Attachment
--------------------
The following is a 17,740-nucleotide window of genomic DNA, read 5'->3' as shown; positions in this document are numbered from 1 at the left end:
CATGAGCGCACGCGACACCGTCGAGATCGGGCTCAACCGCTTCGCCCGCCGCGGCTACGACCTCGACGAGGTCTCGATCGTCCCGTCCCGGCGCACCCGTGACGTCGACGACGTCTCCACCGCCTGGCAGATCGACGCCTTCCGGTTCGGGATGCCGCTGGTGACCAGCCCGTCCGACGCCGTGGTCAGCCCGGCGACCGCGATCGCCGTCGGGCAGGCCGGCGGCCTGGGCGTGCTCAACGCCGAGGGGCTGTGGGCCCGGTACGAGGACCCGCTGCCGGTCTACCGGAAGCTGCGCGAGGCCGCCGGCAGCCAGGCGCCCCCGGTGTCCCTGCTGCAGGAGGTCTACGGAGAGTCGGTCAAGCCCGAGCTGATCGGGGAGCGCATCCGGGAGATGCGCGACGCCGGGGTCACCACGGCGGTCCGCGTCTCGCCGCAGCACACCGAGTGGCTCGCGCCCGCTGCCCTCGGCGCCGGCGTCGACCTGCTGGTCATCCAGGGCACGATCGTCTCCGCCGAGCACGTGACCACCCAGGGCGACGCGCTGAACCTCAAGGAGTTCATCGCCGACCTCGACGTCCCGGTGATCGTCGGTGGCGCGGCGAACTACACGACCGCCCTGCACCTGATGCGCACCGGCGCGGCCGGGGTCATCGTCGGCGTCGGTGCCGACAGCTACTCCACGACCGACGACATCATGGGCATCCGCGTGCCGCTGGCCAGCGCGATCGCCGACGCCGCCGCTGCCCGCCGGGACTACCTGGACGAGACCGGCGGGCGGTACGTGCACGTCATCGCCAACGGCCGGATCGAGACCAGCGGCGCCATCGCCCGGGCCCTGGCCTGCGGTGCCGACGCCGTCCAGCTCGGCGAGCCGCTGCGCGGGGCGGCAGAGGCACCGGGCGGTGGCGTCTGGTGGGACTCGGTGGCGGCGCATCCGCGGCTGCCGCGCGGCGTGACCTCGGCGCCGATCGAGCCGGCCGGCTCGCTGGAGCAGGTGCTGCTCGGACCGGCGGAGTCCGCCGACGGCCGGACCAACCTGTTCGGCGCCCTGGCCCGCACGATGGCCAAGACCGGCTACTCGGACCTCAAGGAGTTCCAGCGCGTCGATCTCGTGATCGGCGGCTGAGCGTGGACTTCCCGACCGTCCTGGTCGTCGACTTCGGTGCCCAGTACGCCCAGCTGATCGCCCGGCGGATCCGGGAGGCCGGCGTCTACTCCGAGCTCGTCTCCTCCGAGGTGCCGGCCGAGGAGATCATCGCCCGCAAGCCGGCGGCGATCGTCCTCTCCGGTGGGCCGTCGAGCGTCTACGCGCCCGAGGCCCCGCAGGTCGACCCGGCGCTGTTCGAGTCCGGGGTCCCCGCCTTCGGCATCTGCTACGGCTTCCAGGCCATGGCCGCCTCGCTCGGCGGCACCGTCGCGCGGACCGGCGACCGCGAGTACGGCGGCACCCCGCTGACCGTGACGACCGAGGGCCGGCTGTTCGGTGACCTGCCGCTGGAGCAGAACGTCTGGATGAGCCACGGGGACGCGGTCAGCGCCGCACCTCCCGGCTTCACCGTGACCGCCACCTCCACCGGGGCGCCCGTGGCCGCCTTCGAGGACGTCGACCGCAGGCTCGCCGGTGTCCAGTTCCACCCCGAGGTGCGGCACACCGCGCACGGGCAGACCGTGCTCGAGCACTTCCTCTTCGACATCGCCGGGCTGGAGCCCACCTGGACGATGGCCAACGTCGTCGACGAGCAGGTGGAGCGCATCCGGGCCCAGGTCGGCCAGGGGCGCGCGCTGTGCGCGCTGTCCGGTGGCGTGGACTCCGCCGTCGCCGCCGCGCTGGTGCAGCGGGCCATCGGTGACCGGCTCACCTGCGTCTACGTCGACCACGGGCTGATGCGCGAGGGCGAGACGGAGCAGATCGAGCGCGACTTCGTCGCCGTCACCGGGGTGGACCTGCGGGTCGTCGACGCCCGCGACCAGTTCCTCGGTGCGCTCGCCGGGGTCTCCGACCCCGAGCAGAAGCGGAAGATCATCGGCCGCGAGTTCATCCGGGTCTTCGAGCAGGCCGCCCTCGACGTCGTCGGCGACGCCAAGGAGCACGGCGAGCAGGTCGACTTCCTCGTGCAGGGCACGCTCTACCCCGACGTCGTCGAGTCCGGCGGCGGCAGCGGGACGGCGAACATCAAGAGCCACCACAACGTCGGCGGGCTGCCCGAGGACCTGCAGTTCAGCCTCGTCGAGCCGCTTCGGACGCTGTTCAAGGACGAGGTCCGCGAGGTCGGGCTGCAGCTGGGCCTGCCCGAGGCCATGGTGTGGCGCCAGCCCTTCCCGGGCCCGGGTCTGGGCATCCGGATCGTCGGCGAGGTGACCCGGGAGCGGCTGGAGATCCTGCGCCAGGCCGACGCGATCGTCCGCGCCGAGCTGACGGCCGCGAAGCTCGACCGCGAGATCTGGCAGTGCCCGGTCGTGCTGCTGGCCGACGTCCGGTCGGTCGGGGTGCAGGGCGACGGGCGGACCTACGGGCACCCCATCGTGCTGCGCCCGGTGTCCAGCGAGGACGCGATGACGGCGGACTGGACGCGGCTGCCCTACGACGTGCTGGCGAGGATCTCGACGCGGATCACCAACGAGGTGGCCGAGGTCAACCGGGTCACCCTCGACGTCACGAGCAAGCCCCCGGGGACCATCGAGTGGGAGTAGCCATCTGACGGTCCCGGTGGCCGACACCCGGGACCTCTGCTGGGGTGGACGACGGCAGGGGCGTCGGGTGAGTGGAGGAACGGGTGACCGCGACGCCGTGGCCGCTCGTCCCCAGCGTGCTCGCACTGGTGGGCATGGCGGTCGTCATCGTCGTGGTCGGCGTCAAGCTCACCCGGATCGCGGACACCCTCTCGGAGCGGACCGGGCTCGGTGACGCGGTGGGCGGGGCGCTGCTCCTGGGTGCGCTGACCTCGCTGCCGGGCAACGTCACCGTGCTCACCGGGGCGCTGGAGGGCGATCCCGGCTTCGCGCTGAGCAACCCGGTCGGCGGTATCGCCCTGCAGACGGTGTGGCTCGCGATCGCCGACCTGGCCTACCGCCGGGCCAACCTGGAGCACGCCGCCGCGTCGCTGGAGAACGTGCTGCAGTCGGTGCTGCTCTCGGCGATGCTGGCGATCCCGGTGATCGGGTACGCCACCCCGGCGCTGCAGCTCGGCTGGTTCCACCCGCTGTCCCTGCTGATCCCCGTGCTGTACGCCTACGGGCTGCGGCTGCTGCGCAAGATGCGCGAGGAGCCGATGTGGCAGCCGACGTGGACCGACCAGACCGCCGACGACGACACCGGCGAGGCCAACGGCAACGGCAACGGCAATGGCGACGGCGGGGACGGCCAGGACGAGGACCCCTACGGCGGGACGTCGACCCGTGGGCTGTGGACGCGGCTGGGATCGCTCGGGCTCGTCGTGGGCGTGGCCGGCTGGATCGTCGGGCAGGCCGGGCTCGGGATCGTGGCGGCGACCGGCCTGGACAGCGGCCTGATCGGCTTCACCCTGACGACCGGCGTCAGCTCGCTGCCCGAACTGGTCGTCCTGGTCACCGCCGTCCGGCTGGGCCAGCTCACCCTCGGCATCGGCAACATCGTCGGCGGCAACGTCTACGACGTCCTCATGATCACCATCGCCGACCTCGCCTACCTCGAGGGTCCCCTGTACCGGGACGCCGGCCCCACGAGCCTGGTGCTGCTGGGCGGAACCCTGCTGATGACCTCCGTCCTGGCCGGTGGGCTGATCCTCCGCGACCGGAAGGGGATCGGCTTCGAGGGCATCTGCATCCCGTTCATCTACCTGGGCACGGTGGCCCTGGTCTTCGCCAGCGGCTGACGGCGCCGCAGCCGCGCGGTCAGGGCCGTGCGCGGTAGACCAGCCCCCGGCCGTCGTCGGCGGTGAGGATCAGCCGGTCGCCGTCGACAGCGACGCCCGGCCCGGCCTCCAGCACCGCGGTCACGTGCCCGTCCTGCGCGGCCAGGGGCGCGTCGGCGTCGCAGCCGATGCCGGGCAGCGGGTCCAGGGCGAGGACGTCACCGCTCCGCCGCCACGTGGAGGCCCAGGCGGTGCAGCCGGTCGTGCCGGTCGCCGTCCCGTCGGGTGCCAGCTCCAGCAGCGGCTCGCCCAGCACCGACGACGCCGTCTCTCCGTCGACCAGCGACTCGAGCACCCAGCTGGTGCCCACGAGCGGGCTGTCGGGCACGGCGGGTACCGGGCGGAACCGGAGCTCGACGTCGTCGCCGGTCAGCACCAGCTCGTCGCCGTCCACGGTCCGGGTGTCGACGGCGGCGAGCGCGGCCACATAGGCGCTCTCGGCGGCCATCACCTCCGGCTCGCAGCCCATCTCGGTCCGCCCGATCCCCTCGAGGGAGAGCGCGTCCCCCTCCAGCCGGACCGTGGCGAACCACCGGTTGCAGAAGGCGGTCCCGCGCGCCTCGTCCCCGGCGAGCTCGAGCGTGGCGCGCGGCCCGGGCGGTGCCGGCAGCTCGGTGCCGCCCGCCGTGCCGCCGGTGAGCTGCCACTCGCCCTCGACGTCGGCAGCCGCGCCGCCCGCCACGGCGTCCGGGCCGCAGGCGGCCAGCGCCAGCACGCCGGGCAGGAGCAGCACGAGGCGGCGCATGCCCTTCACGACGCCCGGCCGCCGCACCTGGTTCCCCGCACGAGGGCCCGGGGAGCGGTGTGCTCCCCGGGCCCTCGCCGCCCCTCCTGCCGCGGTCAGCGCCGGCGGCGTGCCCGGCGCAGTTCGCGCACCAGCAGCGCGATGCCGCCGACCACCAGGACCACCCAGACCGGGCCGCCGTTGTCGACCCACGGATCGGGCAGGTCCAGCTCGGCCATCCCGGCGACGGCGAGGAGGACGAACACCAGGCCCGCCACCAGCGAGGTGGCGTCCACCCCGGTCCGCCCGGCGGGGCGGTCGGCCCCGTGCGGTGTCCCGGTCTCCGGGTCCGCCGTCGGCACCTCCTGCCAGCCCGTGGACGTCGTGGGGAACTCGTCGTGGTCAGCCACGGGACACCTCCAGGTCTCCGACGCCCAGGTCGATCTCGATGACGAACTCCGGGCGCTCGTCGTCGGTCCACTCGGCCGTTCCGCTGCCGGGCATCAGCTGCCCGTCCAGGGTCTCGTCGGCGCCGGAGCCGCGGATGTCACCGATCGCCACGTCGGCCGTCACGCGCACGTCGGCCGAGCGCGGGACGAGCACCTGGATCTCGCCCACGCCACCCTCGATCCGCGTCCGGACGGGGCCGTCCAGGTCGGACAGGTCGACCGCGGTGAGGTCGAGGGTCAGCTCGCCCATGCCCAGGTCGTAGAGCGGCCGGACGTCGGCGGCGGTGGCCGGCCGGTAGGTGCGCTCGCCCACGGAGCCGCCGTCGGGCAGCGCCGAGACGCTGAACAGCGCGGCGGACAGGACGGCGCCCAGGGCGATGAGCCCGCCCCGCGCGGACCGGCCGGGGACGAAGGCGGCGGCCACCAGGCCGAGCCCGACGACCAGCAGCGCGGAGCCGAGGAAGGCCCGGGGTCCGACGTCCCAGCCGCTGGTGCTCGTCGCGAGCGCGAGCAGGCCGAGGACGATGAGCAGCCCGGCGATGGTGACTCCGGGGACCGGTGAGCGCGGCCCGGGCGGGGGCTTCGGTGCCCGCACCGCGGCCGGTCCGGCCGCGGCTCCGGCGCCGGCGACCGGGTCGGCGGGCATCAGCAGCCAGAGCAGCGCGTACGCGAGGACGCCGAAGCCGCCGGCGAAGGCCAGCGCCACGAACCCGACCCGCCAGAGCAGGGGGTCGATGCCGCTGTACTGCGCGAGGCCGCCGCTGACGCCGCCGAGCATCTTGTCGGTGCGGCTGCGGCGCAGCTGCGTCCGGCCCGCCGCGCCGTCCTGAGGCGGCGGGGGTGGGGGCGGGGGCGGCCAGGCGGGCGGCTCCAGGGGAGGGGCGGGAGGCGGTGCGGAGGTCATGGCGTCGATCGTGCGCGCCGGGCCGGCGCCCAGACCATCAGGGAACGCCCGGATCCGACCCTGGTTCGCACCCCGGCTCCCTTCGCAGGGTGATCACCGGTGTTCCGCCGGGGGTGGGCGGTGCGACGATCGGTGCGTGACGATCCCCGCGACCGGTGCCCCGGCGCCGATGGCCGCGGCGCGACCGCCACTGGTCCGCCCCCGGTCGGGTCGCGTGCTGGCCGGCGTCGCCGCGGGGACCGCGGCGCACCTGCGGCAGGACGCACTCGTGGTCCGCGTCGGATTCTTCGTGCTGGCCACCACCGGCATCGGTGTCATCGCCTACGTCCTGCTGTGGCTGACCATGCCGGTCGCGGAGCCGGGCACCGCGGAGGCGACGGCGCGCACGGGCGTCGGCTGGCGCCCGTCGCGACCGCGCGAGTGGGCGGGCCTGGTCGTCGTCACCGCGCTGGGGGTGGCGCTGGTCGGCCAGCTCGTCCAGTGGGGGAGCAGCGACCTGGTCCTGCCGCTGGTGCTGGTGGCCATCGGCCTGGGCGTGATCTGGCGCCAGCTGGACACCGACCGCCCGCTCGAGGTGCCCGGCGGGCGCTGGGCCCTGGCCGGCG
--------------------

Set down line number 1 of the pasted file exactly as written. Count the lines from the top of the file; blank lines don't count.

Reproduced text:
The following is a 17,740-nucleotide window of genomic DNA, read 5'->3' as shown; positions in this document are numbered from 1 at the left end: